The same thing, notes Brynjolfsson, happened 120 years ago, in the Second Industrial Revolution, when electrification—the supernova of its day—was introduced. Old factories did not just have to be electrified to achieve the productivity boosts; they had to be redesigned, along with all business processes. It took thirty years for one generation of managers and workers to retire and for a new generation to emerge to get the full productivity benefits of that new power source. A December 2015 study by the McKinsey Global Institute on American industry found a “considerable gap between the most digitized sectors and the rest of the economy over time and [found] that despite a massive rush of adoption, most sectors have barely closed that gap over the past decade … Because the less digitized sectors are some of the largest in terms of GDP contribution and employment, we [found] that the US economy as a whole is only reaching 18 percent of its digital potential … The United States will need to adapt its institutions and training pathways to help workers acquire relevant skills and navigate this period of transition and churn.” The supernova is a new power source, and it will take some time for society to reconfigure itself to absorb its full potential. As that happens, I believe that Brynjolfsson will be proved right and we will start to see the benefits—a broad range of new discoveries around health, learning, urban planning, transportation, innovation, and commerce—that will drive growth. That debate is for economists, though, and beyond the scope of this book, but I will be eager to see how it plays out. What is absolutely clear right now is that while the supernova may not have made our economies measurably more productive yet, it is clearly making all forms of technology, and therefore individuals, companies, ideas, machines, and groups, more powerful—more able to shape the world around them in unprecedented ways with less effort than ever before. If you want to be a maker, a starter-upper, an inventor, or an innovator, this is your time. By leveraging the supernova you can do so much more now with so little. As Tom Goodwin, senior vice president of strategy and innovation at Havas Media, observed in a March 3, 2015, essay on TechCrunch.com: “Uber, the world’s largest taxi company, owns no vehicles. Facebook, the world’s most popular media owner, creates no content. Alibaba, the most valuable retailer, has no inventory. And Airbnb, the world’s largest accommodation provider, owns no real estate. Something interesting is happening.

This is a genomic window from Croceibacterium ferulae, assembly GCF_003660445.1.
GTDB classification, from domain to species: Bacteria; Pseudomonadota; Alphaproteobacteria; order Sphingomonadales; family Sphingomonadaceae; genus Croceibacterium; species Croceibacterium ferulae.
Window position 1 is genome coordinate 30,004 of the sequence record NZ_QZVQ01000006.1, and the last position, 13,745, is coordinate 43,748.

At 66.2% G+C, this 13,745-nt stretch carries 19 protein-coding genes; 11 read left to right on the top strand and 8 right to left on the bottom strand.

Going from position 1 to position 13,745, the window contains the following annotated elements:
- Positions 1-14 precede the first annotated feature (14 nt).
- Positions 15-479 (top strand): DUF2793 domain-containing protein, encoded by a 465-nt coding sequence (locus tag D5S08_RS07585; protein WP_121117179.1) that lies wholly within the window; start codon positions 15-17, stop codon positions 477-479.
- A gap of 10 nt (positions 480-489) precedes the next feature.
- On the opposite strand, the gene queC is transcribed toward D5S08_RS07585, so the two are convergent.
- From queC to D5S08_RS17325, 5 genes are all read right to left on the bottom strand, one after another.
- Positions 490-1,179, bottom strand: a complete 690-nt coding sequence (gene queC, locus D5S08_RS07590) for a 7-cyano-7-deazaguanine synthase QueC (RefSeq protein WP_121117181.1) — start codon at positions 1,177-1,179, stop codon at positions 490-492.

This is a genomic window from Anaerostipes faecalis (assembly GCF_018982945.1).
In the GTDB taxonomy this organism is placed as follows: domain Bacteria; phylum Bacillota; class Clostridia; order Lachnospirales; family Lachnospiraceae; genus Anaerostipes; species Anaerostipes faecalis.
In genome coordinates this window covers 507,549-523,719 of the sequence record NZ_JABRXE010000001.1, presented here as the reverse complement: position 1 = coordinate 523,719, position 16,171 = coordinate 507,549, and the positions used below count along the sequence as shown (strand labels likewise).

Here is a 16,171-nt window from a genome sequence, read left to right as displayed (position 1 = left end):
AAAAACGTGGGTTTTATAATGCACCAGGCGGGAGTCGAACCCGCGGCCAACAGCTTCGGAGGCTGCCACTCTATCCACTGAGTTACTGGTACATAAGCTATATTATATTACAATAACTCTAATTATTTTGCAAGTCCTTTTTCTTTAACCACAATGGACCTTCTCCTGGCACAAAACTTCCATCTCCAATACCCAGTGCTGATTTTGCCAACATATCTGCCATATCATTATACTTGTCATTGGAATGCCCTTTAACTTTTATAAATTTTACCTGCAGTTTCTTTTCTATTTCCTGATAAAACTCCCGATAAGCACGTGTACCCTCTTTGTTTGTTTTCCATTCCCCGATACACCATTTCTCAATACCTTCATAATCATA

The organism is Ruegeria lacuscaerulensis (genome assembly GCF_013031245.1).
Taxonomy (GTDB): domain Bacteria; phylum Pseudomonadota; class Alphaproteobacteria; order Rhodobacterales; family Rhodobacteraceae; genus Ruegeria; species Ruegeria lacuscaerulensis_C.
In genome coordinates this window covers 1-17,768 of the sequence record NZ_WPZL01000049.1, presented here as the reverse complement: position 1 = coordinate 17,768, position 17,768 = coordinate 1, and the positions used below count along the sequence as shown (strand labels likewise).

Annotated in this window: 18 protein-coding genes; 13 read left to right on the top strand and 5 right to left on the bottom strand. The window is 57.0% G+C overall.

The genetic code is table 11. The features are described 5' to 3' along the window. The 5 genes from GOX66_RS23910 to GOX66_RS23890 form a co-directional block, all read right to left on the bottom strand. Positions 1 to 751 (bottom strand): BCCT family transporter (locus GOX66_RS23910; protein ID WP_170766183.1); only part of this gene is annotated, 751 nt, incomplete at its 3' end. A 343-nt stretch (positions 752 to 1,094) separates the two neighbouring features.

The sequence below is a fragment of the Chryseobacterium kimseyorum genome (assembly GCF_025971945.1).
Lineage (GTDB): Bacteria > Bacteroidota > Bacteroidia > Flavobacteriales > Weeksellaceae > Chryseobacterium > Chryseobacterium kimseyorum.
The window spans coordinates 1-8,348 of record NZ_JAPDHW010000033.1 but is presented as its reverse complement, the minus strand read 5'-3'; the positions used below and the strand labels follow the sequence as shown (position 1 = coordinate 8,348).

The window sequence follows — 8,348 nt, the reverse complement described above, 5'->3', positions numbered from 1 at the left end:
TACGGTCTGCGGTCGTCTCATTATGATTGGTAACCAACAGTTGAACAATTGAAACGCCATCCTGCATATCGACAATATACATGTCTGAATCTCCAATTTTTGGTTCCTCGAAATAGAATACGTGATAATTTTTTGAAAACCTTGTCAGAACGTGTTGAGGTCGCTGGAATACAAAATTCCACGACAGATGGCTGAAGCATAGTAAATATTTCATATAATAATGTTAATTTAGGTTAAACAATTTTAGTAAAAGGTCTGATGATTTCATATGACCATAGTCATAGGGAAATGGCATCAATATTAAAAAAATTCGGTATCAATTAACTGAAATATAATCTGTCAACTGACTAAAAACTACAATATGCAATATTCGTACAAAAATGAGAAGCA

Thomas L. Friedman (Thank You for Being Late: An Optimist's Guide to Thriving in the Age of Accelerations)